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Electric motorcycle given inline-4 soundtrack in new Hollywood movie ‘The 355’

Seen in a clip from new Hollywood movie ‘The 355’, a Super Soco TC Max electric motorcycle is given the soundtrack of an inline-4 motorcycle…

The 355 Super Soco given inline-4 motorcycle noise

Hollywood has always blurred the lines between fiction and reality - or here, between the combustion and electric motorcycle. It’s not a new phenomenon, and we tend to give the directors a bit of creative licence to create their ‘perfect vision’ for our entertainment. 

But sometimes the world of Hollywood fiction can push the lines too far - at least, for those of us that get a bit irate about sounds not matching machinery in films. 

In a short clip from the film, we see ‘Marie Schmidt’ played by Diane Kruger making her escape with ‘Mace’ (Jessica Chastain) in hot pursuit - who also seemingly pulls a silenced pistol from thin air. We’ll save that one for another day. 

Watch the combustion Super Soco TC Max in 'The 355'

Schmidt unwittingly collides with a passing motorcyclist, who’s atop a popular electric motorcycle: the Super Soco TC Max. The electric motorcycle falls to the ground with a combustion raw emitting from within.

Realising her opportunity, Schmidt then takes her chance to commandeer the motorcycle and make an escape, spinning up the back wheel and setting off on a pedestrian-dodging sequence lasting all but 8 seconds, when Mace fires a single bullet that is capable of catapulting Schmidt down the nearest Metro entrance. 

I’m not sure if that was her intended route anyway, rather than make the obvious decision to get on the road and lay down all 5 kW of max power from the 125cc equivalent. The phrase ‘where we’re going, we don’t need roads’ springs to mind.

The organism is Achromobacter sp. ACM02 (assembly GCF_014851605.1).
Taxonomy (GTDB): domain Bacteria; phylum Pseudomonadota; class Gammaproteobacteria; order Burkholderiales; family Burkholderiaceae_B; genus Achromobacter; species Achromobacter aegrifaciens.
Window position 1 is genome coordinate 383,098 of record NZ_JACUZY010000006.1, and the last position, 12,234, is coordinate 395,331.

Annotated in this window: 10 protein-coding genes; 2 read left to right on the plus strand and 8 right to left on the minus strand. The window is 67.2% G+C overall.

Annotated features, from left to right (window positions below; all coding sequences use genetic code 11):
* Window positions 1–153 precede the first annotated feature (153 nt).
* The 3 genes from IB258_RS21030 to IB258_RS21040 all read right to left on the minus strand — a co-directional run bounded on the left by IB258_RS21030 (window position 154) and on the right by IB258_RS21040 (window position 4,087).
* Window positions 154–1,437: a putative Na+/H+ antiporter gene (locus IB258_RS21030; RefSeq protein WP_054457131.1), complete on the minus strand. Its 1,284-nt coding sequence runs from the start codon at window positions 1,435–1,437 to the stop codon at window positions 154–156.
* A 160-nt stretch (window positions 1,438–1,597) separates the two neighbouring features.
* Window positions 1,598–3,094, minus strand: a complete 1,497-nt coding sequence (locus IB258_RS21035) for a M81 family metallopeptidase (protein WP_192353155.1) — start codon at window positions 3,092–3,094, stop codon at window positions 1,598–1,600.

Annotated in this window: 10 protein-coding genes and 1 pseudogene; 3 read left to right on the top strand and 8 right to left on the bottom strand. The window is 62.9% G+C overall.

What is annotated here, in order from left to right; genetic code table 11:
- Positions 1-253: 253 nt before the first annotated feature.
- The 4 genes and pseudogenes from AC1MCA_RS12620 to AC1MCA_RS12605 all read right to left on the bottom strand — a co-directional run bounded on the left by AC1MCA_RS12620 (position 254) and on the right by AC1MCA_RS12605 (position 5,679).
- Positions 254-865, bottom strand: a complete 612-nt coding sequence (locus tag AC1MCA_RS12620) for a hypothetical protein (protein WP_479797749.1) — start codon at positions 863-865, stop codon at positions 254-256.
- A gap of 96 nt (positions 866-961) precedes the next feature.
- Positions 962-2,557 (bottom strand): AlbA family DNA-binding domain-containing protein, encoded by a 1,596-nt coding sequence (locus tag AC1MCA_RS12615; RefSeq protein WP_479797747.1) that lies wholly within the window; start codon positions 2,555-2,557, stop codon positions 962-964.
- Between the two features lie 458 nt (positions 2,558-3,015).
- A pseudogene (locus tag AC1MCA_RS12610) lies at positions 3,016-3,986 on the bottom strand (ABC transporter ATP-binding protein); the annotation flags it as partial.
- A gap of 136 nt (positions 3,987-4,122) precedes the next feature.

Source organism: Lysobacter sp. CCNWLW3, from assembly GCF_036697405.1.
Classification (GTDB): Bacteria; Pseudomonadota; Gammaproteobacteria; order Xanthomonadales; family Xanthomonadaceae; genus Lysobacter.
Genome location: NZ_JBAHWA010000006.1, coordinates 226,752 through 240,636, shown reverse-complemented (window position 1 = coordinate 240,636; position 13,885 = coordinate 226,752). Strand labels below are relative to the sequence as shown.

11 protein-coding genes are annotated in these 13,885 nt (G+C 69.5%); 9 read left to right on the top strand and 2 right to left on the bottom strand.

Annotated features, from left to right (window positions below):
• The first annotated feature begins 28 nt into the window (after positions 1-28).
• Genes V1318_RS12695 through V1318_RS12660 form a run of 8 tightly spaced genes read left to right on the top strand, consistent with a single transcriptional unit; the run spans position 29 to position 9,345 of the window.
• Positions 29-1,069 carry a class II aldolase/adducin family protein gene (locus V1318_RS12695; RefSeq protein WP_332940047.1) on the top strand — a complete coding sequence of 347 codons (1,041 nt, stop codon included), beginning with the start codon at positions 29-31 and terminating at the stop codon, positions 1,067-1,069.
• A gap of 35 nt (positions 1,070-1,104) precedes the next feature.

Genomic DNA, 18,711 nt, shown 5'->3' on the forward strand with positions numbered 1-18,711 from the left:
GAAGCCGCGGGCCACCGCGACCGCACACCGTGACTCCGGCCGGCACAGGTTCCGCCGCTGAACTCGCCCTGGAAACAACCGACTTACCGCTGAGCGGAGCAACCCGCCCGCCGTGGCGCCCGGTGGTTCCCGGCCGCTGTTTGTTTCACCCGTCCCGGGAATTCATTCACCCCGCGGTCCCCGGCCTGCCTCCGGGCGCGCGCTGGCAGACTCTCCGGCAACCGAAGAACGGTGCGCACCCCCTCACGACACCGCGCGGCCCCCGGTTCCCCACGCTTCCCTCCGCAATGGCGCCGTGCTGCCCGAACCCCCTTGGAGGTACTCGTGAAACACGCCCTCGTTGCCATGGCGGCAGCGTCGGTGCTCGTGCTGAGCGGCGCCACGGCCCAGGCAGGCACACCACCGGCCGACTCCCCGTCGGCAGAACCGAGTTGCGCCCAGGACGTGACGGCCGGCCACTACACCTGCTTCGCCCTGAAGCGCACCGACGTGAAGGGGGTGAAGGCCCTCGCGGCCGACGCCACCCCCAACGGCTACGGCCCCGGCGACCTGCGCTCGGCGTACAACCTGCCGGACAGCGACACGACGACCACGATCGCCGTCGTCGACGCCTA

Another favourite movie trope appears too, where a vehicle travels about 10 metres at a slow pace yet seems to shift up a 6 gears in the process. 

But what’s going on here? Why dub combustion growl for an electric motor? 

Super Soco TC Max The 355

Why is the Super Soco TC Max given a motorcycle exhaust note in The 355?

There are a few reasons I can think of.

First of all, if the audience sees a motorcycle, they’ll instinctively assume that motorcycle will make the normal noise. If it was completely silent, or if it just made an electric whine, they may be wondering what’s gone wrong with it.

super soco tc max wheels

Electric bikes may soon become the norm, but until that day it’s probably easier for the post-production to insert a generic bike sound and be done with it than someone explain ‘this is an electric bike, and doesn’t make the normal broom broom noise’.

Second, it’s easier for the film crew to use a silent electric bike. Less noise on set means post-production has less to worry about and voiceovers, gunshots, and other diegetic sounds can be recorded. Plus, it’s common for electric machinery to be used on sets. Like the Batman batcycle in Glasgow

Third, Super Soco is a quickly-growing electric brand, and were no doubt happy to get their top-selling motorcycle on the big screen around the world - at the caveat of some 4-cylinder noise being dubbed in. 

So it comes down to cinematography, really. And after all, when has Hollywood ever really let reality get in the way of a good story?

Now read: Visordown community's favourite TV & movie motorcycles!

Source: Moto.it

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